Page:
Meet Daniel Bradley, vice president of the Guild

Daniel Bradley, a vice president for the Indianapolis Newspaper Guild, began working for The Indianapolis Star part-time in 2004 while attending Butler University. He was hired full-time in 2006. 

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1) Why are you in the union?

Given layoffs and other cutbacks in the newspaper industry, it is important for employees to organize and collectively support their own interests. As an officer, I appreciate the responsibility that comes with the position of representing my co-workers.

2) What could newsroom management do to be more friendly to journalists?

Hiring and filling empty desks should be a top priority of management. Filling positions will allow us to better serve the community, and also help lighten the workload of our over-stressed staff and improve morale. Also, in the age of people recklessly throwing around the phrase “fake news,” it is especially important for management to support the journalists on staff and be transparent with the public and explain how much we value accuracy.

3) What should they stop doing?

Valuing shareholders more than journalism (and journalists).

4) Name one journalist who inspires you to do your job every day.

Not to cop out on an answer, but it is impossible to pick one. I never cease to be impressed and inspired by the journalists I know at The Star and those I read in other publications.

5) What is one piece of career advice you’d give to a young journalist just starting out?

Read widely on many topics. You will be more versatile as a journalist, and you never know when learning a new topic will open new professional opportunities.

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Meet Ryan Martin, public safety reporter

Ryan Martin, secretary-treasurer of the Indianapolis Newspaper Guild, started working for The Indianapolis Star in July 2015. He covers public safety issues.

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1) Why are you in the union?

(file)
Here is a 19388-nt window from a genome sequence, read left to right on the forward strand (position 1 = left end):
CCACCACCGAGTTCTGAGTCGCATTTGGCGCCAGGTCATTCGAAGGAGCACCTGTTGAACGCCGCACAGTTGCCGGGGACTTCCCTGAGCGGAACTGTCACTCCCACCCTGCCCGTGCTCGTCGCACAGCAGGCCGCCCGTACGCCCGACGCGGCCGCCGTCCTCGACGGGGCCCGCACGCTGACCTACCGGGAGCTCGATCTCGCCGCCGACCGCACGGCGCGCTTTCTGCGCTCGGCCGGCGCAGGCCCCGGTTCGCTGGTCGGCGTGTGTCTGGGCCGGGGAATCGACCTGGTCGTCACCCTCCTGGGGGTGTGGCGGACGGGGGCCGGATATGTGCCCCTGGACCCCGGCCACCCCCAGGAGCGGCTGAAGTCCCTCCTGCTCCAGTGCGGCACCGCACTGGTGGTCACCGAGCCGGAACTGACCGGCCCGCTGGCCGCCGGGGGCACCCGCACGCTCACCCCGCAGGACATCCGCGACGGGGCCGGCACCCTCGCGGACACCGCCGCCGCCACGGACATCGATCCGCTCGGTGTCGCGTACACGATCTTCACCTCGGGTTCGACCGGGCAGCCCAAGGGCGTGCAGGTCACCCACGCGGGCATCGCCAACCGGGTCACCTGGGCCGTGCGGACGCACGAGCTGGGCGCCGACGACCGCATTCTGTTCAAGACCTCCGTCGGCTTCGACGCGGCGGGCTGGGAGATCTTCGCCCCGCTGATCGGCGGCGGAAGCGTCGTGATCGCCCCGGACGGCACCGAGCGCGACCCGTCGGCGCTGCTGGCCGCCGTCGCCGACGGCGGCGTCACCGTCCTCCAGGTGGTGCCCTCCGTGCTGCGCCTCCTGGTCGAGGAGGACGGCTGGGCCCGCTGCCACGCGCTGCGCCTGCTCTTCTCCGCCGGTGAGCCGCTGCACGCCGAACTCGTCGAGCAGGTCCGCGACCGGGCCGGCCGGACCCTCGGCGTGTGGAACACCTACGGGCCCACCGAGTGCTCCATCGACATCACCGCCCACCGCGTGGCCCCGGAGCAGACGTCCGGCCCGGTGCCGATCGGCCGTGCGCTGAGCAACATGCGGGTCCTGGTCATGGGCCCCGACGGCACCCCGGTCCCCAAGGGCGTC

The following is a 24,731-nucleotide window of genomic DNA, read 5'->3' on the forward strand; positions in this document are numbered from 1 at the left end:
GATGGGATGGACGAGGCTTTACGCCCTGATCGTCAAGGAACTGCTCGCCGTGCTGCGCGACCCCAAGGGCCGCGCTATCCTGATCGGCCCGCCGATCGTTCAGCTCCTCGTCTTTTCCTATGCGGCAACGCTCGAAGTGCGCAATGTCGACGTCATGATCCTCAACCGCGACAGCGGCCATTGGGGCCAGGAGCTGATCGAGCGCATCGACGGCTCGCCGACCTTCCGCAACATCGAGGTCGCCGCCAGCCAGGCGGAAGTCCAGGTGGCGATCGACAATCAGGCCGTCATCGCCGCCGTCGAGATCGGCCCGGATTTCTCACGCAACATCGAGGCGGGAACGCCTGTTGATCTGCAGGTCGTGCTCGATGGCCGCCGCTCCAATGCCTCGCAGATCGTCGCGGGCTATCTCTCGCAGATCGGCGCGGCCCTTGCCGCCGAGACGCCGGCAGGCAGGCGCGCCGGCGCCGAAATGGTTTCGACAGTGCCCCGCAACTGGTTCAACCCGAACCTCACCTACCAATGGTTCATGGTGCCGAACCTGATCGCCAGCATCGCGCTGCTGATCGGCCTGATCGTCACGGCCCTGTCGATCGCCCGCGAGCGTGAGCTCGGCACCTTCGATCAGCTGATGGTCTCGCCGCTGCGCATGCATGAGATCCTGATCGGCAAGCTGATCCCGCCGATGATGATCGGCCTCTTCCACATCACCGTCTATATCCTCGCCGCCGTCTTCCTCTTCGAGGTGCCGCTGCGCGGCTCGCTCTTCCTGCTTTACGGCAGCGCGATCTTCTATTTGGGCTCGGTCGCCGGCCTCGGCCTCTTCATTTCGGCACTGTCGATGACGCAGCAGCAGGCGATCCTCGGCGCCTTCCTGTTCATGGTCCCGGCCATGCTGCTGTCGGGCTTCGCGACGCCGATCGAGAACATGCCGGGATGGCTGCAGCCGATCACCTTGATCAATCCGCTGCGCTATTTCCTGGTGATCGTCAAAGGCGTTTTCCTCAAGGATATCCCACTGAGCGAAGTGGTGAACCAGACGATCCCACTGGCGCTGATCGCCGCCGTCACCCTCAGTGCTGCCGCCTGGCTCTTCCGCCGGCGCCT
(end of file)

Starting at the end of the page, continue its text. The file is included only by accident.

If journalism has taught us anything, it’s that those wielding unchecked power need someone to keep a watchful eye.

2) What could newsroom management do to be more friendly to journalists?

We’re enduring an unending era of change in our profession. Management could be friendlier to workers by showing leadership in this area — such as engaging in the change themselves — and by routinely sending journalists to workshops, conferences and other training. That investment is invaluable.

3) What should they stop doing?

Mistaking change (a job title change, for example, or an editor change) for innovation.

4) Name one journalist who inspires you to do your job every day.

David Simon.

5) What is one piece of career advice you’d give to a young journalist just starting out?

Read the damn paper.

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Meet Amy Haneline, mobile producer

Amy Haneline, a mobile producer, has worked at The Indianapolis Star for six years. She’s also an active member of the Indianapolis Newspaper Guild.

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1) Why are you in the union?

I joined mostly because I wanted to know what was happening in the company. Also, I’m a woman and a mom, so I appreciate having a united voice to ensure equal treatment and good, affordable healthcare.

2) What could newsroom management do to be more friendly to journalists?

There’s the obvious: raises, more vacation days, flexible schedules, kegs of craft beer in the office. But let’s be real: support efforts to increase diversity and consider creative ways to make a better work environment.

3) What should they stop doing?

They should stop being slow to fill crucial roles in the newsroom.

4) Name one journalist who inspires you to do your job every day.

I can’t think of a single person who inspires me. I’m inspired by a community that should know what’s happening so they can make informed decisions — whether that’s choosing a political candidate or a new restaurant to try.

5) What is one piece of career advice you’d give to a young journalist just starting out?